The Australian Government Productivity Commission's final Report on Intellectual Property (IP) arrangements in Australia was released late last year. Earlier, we reported on the potential implications for the Australian patent system and now we report on the potential implications for copyright and trade marks.
The Commission’s report calls for changes to copyright law in Australia across two broad areas:
Narrow scope of copyright protection
The Commission is of the view that copyright protection in Australia is skewed too far in favour of copyright owners to the detriment of consumers and intermediate users.
To redress this imbalance, the Commission’s report recommends replacing the purpose driven fair dealing exemptions in the Copyright Act 1968 (Cth) (CPA) with a broad principle based fair use exemption, similar to that in the US. Under the proposed changes, a Court will be guided by the following factors on the question of fair use:
- the purpose and character of the use;
- the nature of the copyright material;
- the amount and substantiality of the part used; and
- the effect of the use upon the potential market for, or value of, the copyright material.
Make it easier for users to access legitimate content
The Commission’s report recommends that the CPA be amended to make clear that it is not an infringement of copyright for consumers to circumvent geoblocking technology.
Parallel importation of books
As Australian booksellers are presently required to purchase stock from an Australian publisher, they are prevented from purchasing stock from lower priced suppliers overseas. The Commission’s report calls for the repeal of the prohibitions on parallel imports of books by Australian booksellers.
The Commission’s report recommends that the Australian Government amend the CPA to make unenforceable any part of an agreement which restricts or prevents the use of copyright material that is otherwise permitted by an exception under the CPA.
Minimising liability for online service providers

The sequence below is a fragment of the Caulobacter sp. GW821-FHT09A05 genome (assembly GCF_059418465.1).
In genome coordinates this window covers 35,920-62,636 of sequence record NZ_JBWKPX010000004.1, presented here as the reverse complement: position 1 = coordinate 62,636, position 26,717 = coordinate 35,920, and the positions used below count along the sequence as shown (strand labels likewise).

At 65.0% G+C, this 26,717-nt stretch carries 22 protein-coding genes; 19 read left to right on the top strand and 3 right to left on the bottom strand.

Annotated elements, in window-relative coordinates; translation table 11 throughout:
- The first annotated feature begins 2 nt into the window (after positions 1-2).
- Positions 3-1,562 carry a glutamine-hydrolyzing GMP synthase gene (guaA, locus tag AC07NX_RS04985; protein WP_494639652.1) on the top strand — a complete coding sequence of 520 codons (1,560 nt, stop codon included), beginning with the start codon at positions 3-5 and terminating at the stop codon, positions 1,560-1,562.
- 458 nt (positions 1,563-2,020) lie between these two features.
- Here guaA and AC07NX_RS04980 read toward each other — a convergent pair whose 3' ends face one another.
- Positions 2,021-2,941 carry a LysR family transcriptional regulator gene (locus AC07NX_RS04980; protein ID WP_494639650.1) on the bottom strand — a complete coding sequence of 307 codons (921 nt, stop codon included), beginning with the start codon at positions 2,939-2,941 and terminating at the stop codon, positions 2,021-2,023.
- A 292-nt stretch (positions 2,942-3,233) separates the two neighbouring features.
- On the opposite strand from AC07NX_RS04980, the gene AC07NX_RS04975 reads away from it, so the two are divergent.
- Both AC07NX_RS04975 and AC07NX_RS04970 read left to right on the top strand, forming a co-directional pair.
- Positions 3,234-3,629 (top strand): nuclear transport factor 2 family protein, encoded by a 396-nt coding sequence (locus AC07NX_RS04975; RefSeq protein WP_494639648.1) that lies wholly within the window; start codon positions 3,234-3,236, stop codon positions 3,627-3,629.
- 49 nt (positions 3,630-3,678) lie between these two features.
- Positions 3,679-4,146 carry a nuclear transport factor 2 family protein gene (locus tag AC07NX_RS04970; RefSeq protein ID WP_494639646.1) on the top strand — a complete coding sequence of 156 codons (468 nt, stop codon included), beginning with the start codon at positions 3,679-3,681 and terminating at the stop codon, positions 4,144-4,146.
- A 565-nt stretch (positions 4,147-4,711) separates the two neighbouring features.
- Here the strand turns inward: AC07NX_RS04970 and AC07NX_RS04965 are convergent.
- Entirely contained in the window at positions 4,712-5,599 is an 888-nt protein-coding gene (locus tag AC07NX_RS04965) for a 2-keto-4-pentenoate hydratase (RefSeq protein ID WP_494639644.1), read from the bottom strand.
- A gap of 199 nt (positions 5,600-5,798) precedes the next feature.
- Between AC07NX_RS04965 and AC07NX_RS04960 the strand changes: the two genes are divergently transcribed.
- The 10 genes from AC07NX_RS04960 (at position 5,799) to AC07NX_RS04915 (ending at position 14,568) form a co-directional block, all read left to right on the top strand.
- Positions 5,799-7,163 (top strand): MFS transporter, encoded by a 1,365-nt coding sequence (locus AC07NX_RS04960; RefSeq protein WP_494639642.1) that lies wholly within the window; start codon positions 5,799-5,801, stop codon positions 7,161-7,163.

Presently Australia’s safe harbour schemes indemnify internet service providers (ISP’s) from being liable for alleged copyright infringement occurring over their networks if they comply with certain requirements. The Commission’s report recommends that the Australian Government expand the safe harbour scheme to cover all providers of online services.
The Commission’s report calls for changes to trade mark law and practice in Australia, including across three broad areas:
Clearing the Register
Expediting the removal of unused trade marks by reducing the period following registration at which time a non-use removal action may be filed against a registered trade mark from five to three years.
Removing the presumption of registrability from the Trade Marks Act, despite the Raising the Bar amendments of 2011 expressly stating that the presumption of registrability should be enforced.
Introduction of active use requirements whereby a trade mark applicant would be required to state whether it is ‘using’ or ‘intends to use’ its trade mark at the time of filing, as well as confirming its use of the trade mark at the time of registration and renewal.
Linking the current Australian Securities and Investment Commission (the entity responsible for administering Australian business names) database with the Australian Trade Marks Office database with the result being that a ‘warning’ notification will issue if a third party attempts to register a business name that is too similar to a registered trade mark.
Amending the Trade Marks Act to ensure that parallel imports of marked goods do not infringe an Australian registered trade mark when the marked good has been brought to market elsewhere by the owner of the mark or its licensee.
Section 51(3) of the Competition and Consumer Act 2010 (CCA) exempts licensing or assignment of IP from certain competition provisions of the CCA. The Commission is of the view that the current exemption under the CCA is based on outdated views, and that transactions involving IP rights (including assignment and licensing) should be subject to the CCA in the same manner as transactions involving other property and assets. Accordingly, the Commission’s report recommends the repeal of section 51(3) of the CCA, and that the ACCC issue guidance on the application of competition law to IP.
The Commission recommends the introduction of a specialist IP list within the Federal Circuit Court to provide a timely and low cost option for resolving IP disputes. The Commission’s report calls for the Federal Circuit Court’s jurisdiction to be expanded to cover the full range of IP matters, mandatory caps to be applied to cost and damages awards, trials to be limited to two (2) days and strict case management to minimise court events.
The consultation process is still on-going and the Australian Government is considering its response to the final report.